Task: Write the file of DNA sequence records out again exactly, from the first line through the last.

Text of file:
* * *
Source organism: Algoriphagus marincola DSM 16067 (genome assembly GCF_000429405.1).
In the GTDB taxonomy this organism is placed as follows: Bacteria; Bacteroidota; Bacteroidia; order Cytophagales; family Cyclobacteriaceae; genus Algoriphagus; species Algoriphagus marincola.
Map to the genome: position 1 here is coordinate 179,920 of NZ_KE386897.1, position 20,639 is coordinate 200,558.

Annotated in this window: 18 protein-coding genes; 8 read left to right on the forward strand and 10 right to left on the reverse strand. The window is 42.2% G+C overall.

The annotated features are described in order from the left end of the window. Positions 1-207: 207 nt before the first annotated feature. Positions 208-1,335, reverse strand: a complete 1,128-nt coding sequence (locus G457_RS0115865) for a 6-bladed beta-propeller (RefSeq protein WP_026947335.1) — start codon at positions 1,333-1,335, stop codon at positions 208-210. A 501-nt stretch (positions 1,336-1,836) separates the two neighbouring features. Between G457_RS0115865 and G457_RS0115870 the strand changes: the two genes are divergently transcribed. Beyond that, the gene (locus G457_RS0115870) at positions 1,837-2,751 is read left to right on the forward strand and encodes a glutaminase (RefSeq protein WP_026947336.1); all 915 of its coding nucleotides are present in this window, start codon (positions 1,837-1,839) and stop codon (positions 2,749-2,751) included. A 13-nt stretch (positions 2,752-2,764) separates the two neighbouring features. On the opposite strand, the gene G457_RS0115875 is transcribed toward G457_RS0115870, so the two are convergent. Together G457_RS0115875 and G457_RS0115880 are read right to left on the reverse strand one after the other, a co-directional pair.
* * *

Source organism: Algoriphagus marincola DSM 16067 (genome assembly GCF_000429405.1).
In the GTDB taxonomy this organism is placed as follows: Bacteria; Bacteroidota; Bacteroidia; order Cytophagales; family Cyclobacteriaceae; genus Algoriphagus; species Algoriphagus marincola.
Map to the genome: position 1 here is coordinate 179,920 of NZ_KE386897.1, position 20,639 is coordinate 200,558.

Annotated in this window: 18 protein-coding genes; 8 read left to right on the forward strand and 10 right to left on the reverse strand. The window is 42.2% G+C overall.

The annotated features are described in order from the left end of the window. Positions 1-207: 207 nt before the first annotated feature. Positions 208-1,335, reverse strand: a complete 1,128-nt coding sequence (locus G457_RS0115865) for a 6-bladed beta-propeller (RefSeq protein WP_026947335.1) — start codon at positions 1,333-1,335, stop codon at positions 208-210. A 501-nt stretch (positions 1,336-1,836) separates the two neighbouring features. Between G457_RS0115865 and G457_RS0115870 the strand changes: the two genes are divergently transcribed. Beyond that, the gene (locus G457_RS0115870) at positions 1,837-2,751 is read left to right on the forward strand and encodes a glutaminase (RefSeq protein WP_026947336.1); all 915 of its coding nucleotides are present in this window, start codon (positions 1,837-1,839) and stop codon (positions 2,749-2,751) included. A 13-nt stretch (positions 2,752-2,764) separates the two neighbouring features. On the opposite strand, the gene G457_RS0115875 is transcribed toward G457_RS0115870, so the two are convergent. Together G457_RS0115875 and G457_RS0115880 are read right to left on the reverse strand one after the other, a co-directional pair.